Delano Public Schools has announced a plan for making up four school days that were lost due to extremely cold weather and wind chills in January, and so far Delano High School seniors are expected to graduate on schedule June 1.
The plan calls for students to attend classes on Presidents’ Day, Monday, Feb. 17, and on Friday, April 4, which originally was scheduled as a staff development day. Both days would have otherwise been vacation days for students, said Delano Schools spokesperson Traci Lawman. Last day of school for all students, except seniors, will be two days later than originally planned, with Thursday, June 5 marking the end of the 2013 – 2014 school year. Last day of school for seniors will not be affected.
“If inclement weather forces Delano Schools to lose more days of instruction, additional makeup days will be tacked onto the end of the school year,” Lawman said.
Superintendent of Schools Matt Schoen said that Delano Schools built a two-day cushion into its 2013 – 2014 school calendar in case classes were cancelled due to inclement weather. Vacation days for students on Presidents’ Day and the staff development day were that cushion.
Schoen said he and superintendents of surrounding school districts talk with each other about school closings, “These are difficult decisions,” he said. “We don’t take them lightly.”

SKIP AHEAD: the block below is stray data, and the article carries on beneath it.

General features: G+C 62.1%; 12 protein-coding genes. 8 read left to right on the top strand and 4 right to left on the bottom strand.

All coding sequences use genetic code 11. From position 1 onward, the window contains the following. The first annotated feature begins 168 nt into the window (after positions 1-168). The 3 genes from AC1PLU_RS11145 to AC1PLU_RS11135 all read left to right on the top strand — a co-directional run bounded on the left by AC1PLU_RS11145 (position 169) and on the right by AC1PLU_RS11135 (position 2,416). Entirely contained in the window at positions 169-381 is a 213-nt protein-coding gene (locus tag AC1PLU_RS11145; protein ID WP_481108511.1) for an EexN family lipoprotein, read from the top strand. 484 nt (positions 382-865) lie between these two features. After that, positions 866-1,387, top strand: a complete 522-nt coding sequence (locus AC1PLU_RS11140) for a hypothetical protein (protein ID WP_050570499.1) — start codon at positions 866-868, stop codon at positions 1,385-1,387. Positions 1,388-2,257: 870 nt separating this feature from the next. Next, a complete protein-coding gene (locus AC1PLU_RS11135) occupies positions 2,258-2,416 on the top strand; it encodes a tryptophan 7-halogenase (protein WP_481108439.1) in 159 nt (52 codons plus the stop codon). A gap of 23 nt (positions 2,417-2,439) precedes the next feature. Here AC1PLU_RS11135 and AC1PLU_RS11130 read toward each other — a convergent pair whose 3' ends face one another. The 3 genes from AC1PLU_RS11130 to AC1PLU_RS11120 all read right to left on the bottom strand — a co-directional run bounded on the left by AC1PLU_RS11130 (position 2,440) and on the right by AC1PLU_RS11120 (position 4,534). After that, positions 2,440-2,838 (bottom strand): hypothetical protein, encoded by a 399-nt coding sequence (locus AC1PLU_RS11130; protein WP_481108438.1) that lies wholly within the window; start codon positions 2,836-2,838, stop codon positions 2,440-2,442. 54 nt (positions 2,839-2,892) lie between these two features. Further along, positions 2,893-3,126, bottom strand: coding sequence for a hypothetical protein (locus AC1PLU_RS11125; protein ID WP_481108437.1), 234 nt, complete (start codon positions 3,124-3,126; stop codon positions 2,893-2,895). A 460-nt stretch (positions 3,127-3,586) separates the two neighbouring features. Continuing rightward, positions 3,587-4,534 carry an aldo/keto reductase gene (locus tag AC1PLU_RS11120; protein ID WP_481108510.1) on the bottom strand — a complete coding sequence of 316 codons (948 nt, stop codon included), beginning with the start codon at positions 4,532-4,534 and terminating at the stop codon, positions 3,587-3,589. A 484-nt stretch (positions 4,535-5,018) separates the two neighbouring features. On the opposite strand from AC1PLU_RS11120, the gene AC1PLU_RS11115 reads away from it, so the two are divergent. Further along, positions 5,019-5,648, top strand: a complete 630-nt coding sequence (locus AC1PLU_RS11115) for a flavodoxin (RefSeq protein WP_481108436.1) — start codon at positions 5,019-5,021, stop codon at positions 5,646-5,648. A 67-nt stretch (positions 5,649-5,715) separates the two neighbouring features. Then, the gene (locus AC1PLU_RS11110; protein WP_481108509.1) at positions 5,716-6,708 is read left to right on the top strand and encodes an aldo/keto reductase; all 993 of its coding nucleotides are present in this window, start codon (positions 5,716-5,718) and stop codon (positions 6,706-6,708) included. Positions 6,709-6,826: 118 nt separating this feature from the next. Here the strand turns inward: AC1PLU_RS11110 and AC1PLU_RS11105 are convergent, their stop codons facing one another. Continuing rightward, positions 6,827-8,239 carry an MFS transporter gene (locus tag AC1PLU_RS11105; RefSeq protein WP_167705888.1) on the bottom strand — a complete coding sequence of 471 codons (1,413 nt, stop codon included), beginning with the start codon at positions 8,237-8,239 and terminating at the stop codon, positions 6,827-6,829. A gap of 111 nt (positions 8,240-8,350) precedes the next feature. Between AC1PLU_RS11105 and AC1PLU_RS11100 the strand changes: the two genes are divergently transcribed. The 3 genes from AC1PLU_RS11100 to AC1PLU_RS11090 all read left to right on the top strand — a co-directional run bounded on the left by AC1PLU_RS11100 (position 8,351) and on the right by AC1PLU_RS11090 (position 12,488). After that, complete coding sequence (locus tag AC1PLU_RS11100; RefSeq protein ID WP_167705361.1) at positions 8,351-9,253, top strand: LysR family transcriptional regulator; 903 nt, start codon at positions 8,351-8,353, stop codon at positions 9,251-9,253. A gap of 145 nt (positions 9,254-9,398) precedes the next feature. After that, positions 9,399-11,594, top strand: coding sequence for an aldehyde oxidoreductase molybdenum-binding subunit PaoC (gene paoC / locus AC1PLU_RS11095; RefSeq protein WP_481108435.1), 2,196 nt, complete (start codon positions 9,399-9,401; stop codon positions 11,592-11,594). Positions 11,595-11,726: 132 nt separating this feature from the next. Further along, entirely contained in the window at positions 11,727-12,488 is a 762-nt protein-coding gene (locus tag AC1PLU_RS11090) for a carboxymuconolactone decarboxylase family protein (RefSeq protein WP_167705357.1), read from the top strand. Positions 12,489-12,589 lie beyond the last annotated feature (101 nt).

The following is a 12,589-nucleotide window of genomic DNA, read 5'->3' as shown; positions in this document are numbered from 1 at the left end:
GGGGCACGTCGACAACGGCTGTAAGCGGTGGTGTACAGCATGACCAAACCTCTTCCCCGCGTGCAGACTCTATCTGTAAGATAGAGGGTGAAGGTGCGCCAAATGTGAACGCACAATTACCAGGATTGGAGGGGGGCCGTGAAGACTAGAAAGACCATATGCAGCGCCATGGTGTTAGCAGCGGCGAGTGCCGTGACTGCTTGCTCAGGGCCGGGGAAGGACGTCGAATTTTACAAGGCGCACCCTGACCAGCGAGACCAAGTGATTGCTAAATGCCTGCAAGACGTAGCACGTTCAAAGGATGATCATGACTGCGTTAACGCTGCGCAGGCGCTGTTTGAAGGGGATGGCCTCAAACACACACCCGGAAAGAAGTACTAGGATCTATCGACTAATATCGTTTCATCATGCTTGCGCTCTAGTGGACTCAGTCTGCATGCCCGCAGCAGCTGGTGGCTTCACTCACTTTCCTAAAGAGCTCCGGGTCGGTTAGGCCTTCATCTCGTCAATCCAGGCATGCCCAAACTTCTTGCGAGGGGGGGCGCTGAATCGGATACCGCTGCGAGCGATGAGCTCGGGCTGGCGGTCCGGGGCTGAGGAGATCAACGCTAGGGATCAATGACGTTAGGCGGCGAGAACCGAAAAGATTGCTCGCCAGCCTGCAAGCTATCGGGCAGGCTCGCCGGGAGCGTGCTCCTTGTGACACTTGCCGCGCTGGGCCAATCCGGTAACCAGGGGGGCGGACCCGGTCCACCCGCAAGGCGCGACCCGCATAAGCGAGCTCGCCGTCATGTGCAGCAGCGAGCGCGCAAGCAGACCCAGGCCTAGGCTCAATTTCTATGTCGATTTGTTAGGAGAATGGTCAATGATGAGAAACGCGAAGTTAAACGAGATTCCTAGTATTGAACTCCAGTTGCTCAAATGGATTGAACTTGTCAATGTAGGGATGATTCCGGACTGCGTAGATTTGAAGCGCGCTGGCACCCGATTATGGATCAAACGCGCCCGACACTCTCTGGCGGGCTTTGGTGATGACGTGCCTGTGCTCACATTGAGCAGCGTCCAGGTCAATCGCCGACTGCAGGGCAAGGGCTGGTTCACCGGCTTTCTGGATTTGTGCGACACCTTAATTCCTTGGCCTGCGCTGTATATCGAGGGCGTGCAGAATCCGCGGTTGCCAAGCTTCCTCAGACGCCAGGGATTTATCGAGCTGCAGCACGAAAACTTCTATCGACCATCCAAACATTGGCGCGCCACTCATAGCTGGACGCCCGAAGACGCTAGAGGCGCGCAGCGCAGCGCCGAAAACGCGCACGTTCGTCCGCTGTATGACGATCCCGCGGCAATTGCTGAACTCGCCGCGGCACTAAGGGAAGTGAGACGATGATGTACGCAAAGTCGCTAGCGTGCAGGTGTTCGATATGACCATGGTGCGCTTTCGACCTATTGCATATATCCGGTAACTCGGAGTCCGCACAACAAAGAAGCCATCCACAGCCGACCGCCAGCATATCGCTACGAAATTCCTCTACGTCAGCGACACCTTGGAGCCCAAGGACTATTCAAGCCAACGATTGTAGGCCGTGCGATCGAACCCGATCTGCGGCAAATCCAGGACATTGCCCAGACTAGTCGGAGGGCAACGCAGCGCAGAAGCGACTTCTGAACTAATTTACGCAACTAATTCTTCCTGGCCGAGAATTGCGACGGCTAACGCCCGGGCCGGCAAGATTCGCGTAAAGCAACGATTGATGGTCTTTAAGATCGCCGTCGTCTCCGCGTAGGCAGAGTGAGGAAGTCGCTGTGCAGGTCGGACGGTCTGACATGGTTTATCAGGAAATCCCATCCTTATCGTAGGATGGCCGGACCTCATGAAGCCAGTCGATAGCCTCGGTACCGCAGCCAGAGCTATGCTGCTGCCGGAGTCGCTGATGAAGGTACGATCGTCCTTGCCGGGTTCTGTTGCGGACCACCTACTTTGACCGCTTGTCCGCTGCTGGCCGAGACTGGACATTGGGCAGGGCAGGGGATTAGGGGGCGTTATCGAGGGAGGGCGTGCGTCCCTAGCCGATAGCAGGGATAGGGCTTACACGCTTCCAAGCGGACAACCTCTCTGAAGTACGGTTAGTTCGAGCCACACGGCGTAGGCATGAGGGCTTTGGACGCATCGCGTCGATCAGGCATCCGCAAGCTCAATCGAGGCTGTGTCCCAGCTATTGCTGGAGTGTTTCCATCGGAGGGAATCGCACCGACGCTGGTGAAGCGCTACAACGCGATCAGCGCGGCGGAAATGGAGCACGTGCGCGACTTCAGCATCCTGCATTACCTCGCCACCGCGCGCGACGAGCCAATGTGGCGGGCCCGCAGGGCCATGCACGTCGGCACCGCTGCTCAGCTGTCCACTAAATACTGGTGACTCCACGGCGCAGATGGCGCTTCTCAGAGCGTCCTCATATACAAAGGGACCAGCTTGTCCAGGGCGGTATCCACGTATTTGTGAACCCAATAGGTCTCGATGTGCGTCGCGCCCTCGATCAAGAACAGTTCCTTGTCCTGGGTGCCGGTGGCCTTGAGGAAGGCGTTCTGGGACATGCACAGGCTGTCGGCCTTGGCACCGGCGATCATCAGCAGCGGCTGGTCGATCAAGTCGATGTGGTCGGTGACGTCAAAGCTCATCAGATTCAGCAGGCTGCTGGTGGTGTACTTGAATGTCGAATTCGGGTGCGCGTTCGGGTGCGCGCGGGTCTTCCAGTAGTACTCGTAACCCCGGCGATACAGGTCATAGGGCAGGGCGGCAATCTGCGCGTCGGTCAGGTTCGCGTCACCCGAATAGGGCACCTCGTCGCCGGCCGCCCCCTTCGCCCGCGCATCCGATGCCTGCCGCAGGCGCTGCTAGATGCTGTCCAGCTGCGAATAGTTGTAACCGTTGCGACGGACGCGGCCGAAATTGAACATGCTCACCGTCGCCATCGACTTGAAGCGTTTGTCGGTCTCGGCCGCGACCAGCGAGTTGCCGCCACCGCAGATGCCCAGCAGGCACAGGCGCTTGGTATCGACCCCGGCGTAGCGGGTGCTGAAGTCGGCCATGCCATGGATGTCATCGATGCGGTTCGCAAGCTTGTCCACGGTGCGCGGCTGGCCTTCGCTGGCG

He and other superintendents place student safety “first and foremost” — especially the safety of young children. “With minus 30 to 40 degree wind chills, it doesn’t take long for frost bite to settle in,” Schoen said.
He considers the amount of time students might spend waiting at a bus stop or walking to school. While most students live along bus routes, some live close enough to walk to school. Schoen estimated that the furthest students would walk would be about a half mile, and this distance poses a danger of frost bite.
After Schoen explains his decision making process to parents, “they understand,” he said. “If you as a parent think it is unsafe for your child to attend school, you can make that decision yourself, and we wouldn’t count it as an excused absence.”
However, this would be on a “very exceptional basis,” Schoen said.
Contact Susan Van Cleaf at email@example.com